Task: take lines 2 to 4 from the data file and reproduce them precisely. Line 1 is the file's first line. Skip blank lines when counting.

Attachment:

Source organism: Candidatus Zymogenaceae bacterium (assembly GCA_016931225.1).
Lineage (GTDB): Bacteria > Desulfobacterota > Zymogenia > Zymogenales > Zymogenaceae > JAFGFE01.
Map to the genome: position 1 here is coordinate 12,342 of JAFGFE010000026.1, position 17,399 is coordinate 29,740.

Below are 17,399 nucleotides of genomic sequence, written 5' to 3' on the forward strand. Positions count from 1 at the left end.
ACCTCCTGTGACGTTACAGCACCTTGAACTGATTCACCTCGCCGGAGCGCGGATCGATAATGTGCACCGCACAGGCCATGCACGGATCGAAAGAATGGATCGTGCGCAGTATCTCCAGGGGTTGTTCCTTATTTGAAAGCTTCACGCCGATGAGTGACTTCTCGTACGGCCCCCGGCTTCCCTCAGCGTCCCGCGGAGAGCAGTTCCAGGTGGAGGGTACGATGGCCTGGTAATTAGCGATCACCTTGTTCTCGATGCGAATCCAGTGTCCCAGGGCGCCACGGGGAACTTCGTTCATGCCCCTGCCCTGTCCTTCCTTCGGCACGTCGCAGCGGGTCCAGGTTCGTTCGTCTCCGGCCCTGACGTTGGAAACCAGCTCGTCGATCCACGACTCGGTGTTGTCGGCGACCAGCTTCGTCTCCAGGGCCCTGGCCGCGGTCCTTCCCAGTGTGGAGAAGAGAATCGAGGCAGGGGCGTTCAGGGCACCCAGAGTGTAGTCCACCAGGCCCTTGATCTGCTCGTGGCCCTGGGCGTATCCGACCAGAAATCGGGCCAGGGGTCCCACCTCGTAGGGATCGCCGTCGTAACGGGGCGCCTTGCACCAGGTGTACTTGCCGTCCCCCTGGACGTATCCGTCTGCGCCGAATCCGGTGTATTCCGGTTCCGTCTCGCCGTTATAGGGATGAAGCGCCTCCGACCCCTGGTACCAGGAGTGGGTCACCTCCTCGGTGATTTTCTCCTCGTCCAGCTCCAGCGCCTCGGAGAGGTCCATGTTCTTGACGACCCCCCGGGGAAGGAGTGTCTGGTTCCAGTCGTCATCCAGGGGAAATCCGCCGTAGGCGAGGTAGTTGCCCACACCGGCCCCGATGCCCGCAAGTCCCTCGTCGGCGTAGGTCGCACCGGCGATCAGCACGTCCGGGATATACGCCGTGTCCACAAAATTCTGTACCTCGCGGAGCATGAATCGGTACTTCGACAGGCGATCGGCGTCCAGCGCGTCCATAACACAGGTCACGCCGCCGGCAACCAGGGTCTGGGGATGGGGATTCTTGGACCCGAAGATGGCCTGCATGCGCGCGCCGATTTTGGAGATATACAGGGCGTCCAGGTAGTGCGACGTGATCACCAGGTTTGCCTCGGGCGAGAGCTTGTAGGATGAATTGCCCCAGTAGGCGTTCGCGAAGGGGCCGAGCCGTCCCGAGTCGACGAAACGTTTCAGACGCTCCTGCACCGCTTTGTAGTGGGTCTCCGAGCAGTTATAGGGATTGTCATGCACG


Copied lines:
Lineage (GTDB): Bacteria > Desulfobacterota > Zymogenia > Zymogenales > Zymogenaceae > JAFGFE01.
Map to the genome: position 1 here is coordinate 12,342 of JAFGFE010000026.1, position 17,399 is coordinate 29,740.

Below are 17,399 nucleotides of genomic sequence, written 5' to 3' on the forward strand. Positions count from 1 at the left end.